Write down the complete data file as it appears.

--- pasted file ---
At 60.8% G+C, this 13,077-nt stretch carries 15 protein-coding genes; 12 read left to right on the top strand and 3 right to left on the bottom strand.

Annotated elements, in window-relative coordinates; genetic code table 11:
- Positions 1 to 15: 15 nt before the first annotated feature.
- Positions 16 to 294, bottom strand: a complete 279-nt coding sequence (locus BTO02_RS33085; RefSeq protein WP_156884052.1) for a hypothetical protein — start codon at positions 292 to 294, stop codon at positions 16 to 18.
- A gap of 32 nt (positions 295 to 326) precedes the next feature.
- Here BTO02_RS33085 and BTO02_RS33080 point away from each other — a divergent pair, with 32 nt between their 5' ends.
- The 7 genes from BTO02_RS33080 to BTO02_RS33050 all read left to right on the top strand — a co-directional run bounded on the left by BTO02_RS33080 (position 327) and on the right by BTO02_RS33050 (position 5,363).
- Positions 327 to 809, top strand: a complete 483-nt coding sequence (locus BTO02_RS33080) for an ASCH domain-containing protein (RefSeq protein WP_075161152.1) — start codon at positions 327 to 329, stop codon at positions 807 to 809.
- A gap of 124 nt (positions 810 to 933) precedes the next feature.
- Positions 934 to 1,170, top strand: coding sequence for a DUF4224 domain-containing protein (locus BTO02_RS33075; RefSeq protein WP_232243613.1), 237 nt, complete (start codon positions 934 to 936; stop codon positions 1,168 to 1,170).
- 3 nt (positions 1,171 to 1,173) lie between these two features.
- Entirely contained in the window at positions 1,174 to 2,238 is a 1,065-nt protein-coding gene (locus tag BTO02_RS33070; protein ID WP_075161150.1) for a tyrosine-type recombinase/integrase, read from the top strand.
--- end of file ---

At 60.8% G+C, this 13,077-nt stretch carries 15 protein-coding genes; 12 read left to right on the top strand and 3 right to left on the bottom strand.

Annotated elements, in window-relative coordinates; genetic code table 11:
- Positions 1 to 15: 15 nt before the first annotated feature.
- Positions 16 to 294, bottom strand: a complete 279-nt coding sequence (locus BTO02_RS33085; RefSeq protein WP_156884052.1) for a hypothetical protein — start codon at positions 292 to 294, stop codon at positions 16 to 18.
- A gap of 32 nt (positions 295 to 326) precedes the next feature.
- Here BTO02_RS33085 and BTO02_RS33080 point away from each other — a divergent pair, with 32 nt between their 5' ends.
- The 7 genes from BTO02_RS33080 to BTO02_RS33050 all read left to right on the top strand — a co-directional run bounded on the left by BTO02_RS33080 (position 327) and on the right by BTO02_RS33050 (position 5,363).
- Positions 327 to 809, top strand: a complete 483-nt coding sequence (locus BTO02_RS33080) for an ASCH domain-containing protein (RefSeq protein WP_075161152.1) — start codon at positions 327 to 329, stop codon at positions 807 to 809.
- A gap of 124 nt (positions 810 to 933) precedes the next feature.
- Positions 934 to 1,170, top strand: coding sequence for a DUF4224 domain-containing protein (locus BTO02_RS33075; RefSeq protein WP_232243613.1), 237 nt, complete (start codon positions 934 to 936; stop codon positions 1,168 to 1,170).
- 3 nt (positions 1,171 to 1,173) lie between these two features.
- Entirely contained in the window at positions 1,174 to 2,238 is a 1,065-nt protein-coding gene (locus tag BTO02_RS33070; protein ID WP_075161150.1) for a tyrosine-type recombinase/integrase, read from the top strand.